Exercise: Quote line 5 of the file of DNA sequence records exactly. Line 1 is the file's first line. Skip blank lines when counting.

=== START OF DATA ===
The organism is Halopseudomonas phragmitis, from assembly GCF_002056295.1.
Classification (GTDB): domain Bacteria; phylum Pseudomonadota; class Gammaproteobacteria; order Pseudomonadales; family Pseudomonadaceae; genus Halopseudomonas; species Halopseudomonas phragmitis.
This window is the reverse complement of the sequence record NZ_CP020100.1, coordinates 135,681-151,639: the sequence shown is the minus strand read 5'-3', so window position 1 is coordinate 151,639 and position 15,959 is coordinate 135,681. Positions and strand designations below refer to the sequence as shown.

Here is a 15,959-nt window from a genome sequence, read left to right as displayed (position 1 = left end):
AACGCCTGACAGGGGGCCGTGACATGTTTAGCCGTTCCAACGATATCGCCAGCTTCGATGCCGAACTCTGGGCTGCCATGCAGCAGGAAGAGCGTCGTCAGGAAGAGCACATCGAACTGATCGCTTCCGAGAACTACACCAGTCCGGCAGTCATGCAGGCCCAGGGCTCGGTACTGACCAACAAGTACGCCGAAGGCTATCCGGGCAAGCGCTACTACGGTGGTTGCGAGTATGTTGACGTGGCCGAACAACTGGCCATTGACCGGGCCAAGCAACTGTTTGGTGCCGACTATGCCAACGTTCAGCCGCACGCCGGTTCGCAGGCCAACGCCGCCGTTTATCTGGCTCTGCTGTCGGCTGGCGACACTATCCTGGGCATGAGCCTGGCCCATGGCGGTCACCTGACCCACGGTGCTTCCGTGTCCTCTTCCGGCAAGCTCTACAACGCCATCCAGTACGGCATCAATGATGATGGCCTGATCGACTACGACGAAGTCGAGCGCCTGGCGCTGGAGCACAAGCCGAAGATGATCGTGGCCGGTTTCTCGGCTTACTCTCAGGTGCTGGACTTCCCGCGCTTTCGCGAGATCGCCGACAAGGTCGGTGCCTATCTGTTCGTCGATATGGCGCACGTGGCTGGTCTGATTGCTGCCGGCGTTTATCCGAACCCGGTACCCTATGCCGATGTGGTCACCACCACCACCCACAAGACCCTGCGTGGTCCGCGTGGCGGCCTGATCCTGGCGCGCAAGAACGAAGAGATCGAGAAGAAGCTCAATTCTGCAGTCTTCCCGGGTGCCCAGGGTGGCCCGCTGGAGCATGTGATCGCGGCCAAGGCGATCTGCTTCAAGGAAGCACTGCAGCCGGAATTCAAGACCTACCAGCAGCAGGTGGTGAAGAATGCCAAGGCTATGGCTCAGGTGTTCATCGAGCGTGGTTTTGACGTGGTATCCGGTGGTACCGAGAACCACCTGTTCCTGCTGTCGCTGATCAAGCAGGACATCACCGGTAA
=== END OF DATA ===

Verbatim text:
AACGCCTGACAGGGGGCCGTGACATGTTTAGCCGTTCCAACGATATCGCCAGCTTCGATGCCGAACTCTGGGCTGCCATGCAGCAGGAAGAGCGTCGTCAGGAAGAGCACATCGAACTGATCGCTTCCGAGAACTACACCAGTCCGGCAGTCATGCAGGCCCAGGGCTCGGTACTGACCAACAAGTACGCCGAAGGCTATCCGGGCAAGCGCTACTACGGTGGTTGCGAGTATGTTGACGTGGCCGAACAACTGGCCATTGACCGGGCCAAGCAACTGTTTGGTGCCGACTATGCCAACGTTCAGCCGCACGCCGGTTCGCAGGCCAACGCCGCCGTTTATCTGGCTCTGCTGTCGGCTGGCGACACTATCCTGGGCATGAGCCTGGCCCATGGCGGTCACCTGACCCACGGTGCTTCCGTGTCCTCTTCCGGCAAGCTCTACAACGCCATCCAGTACGGCATCAATGATGATGGCCTGATCGACTACGACGAAGTCGAGCGCCTGGCGCTGGAGCACAAGCCGAAGATGATCGTGGCCGGTTTCTCGGCTTACTCTCAGGTGCTGGACTTCCCGCGCTTTCGCGAGATCGCCGACAAGGTCGGTGCCTATCTGTTCGTCGATATGGCGCACGTGGCTGGTCTGATTGCTGCCGGCGTTTATCCGAACCCGGTACCCTATGCCGATGTGGTCACCACCACCACCCACAAGACCCTGCGTGGTCCGCGTGGCGGCCTGATCCTGGCGCGCAAGAACGAAGAGATCGAGAAGAAGCTCAATTCTGCAGTCTTCCCGGGTGCCCAGGGTGGCCCGCTGGAGCATGTGATCGCGGCCAAGGCGATCTGCTTCAAGGAAGCACTGCAGCCGGAATTCAAGACCTACCAGCAGCAGGTGGTGAAGAATGCCAAGGCTATGGCTCAGGTGTTCATCGAGCGTGGTTTTGACGTGGTATCCGGTGGTACCGAGAACCACCTGTTCCTGCTGTCGCTGATCAAGCAGGACATCACCGGTAA